In another alternative embodiment, the transponder 14 reduces the twelve correlator values taken over the 10 ms samples to a chip offset by fitting a triangular correlation function to the data points which represent the correlation curve thereby calculating the peak correlation position. This value can then be converted to a fixed point number and returned along with the initial whole chip offset calculated during step one which was the noncoherent sum of two, one millisecond integrations using the twelve correlators spaced one chip apart which established the whole chip offset. This embodiment has the advantage of returning even less data to the interrogator 12 or ten bits for a one meter resolution of the peak correlation position and 4 bits for the whole chip offset for a total of 14 bits of data per satellite or 84 bits for a six channel configuration.

In a preferred embodiment of the GPS tag system 10, the transponder 14 returns twelve, four bit correlator outputs per satellite to the interrogator 12. For six satellites, 288 bits are transmitted. This is sufficient for one meter pseudorange accuracy and allows the GPS tag system 10 to use multipath mitigation techniques.

In order to perform this signal detection and pseudorange measurement in a single GPS data bit, the transponder 14 must have precise frequency information. FIG. 4 shows the correlation loss for the one, two and ten millisecond integration intervals versus carrier frequency error. The Doppler pre-positioning data in the interrogation message 32 does not account for the frequency error in the transponder 14 clock, it is relative to the 1575.42 MHz nominal L1 frequency. The transponder 14 tracks the carrier frequency of the interrogation message 32 using the PLL/VCO 40 to set the frequency for the local code generator. This allows for precise frequency information to be transferred from the interrogator oscillator (not shown) contained within the interrogator 12. This in turn, allows the transponder 14 to get a ten millisecond correlation function measurement without local GPS carrier tracking loops or an expensive temperature compensated crystal oscillator (TCXO).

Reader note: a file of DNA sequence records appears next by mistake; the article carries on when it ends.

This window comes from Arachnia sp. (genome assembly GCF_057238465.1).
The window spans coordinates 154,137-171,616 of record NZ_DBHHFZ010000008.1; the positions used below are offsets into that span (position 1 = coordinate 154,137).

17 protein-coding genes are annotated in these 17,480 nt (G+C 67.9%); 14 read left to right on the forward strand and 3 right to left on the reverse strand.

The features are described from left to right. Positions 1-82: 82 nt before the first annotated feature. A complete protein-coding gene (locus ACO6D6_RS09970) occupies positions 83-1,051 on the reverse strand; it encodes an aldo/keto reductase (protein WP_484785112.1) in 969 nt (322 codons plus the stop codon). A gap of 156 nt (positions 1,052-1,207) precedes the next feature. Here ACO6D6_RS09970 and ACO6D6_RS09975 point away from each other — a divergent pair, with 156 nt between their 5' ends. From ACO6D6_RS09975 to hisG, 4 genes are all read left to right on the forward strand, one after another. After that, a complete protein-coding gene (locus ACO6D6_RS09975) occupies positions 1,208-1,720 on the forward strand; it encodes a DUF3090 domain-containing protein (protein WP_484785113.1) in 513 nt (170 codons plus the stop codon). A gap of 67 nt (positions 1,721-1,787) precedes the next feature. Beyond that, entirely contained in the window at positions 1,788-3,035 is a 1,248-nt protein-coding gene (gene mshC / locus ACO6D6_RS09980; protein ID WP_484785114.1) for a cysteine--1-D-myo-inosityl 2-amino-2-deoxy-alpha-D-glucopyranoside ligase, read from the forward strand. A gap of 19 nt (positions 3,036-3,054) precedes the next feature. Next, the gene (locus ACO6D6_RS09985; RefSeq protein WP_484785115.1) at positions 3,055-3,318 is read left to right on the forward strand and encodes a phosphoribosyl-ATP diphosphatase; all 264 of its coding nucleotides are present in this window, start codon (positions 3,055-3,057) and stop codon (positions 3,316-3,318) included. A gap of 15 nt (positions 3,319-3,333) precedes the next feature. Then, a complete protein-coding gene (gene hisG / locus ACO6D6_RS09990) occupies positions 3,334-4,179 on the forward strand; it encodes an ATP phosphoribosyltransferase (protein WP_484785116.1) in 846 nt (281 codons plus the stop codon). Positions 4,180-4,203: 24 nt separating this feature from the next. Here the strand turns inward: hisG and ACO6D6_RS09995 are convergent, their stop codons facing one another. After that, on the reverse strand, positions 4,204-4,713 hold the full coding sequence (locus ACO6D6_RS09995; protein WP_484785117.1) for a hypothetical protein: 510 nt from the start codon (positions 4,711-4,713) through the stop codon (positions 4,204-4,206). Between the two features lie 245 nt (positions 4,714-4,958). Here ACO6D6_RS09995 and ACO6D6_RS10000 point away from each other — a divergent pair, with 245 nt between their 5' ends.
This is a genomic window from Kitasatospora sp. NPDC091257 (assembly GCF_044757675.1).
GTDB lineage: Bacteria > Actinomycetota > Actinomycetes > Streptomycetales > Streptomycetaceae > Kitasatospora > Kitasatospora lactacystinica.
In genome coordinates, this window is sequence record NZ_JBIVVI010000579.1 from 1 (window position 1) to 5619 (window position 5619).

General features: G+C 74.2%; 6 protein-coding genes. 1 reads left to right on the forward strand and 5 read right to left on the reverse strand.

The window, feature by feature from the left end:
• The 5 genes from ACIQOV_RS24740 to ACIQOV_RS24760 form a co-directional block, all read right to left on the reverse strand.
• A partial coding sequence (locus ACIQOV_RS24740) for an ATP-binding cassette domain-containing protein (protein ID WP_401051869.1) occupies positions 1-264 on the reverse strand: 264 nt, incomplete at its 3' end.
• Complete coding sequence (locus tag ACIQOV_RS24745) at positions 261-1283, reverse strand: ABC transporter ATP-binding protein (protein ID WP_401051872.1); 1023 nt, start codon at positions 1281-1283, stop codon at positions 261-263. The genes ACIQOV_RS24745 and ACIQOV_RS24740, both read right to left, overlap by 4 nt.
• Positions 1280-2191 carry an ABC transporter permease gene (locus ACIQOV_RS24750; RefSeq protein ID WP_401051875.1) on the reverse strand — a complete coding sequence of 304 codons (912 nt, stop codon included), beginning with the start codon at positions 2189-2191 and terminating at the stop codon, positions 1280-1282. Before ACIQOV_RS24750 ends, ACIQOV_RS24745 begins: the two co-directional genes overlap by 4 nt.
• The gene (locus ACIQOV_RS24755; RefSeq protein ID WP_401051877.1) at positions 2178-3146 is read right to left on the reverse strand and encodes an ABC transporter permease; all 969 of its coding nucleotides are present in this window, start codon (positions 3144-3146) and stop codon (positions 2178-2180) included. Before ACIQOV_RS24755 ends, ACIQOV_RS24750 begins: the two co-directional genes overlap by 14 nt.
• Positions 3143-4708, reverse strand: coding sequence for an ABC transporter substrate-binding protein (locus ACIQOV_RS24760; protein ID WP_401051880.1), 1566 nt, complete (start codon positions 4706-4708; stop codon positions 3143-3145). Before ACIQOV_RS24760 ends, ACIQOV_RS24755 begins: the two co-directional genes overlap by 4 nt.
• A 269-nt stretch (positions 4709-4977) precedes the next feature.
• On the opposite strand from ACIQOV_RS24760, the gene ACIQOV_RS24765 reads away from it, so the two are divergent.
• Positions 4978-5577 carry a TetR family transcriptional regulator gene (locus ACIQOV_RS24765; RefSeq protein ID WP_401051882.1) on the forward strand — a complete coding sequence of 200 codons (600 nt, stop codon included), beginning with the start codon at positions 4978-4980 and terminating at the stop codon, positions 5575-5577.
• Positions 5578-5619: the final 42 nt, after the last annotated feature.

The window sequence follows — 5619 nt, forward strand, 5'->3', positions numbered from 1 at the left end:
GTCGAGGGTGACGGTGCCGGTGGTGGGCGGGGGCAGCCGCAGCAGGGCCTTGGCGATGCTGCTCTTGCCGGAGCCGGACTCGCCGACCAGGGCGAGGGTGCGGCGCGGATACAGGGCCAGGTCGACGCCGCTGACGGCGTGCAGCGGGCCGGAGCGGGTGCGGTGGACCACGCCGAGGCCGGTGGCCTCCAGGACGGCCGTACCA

As shown in FIG. 4, to keep the correlation loss above −6 dB the initial frequency error for the 1 ms integrations of the correlation snapshot 34 must be less than ±375 Hz at L1, or ±0.238 ppm. This is achievable with the phase locked loop tracking the incoming interrogation signal 32. In the second step of the correlation snapshot, with 62.5 Hz Doppler spacing of the correlators, the system is able to determine the signal Doppler to within 31.25 Hz. Referring again to FIG. 4, this keeps the correlation loss above −2 dB for the ten millisecond integration.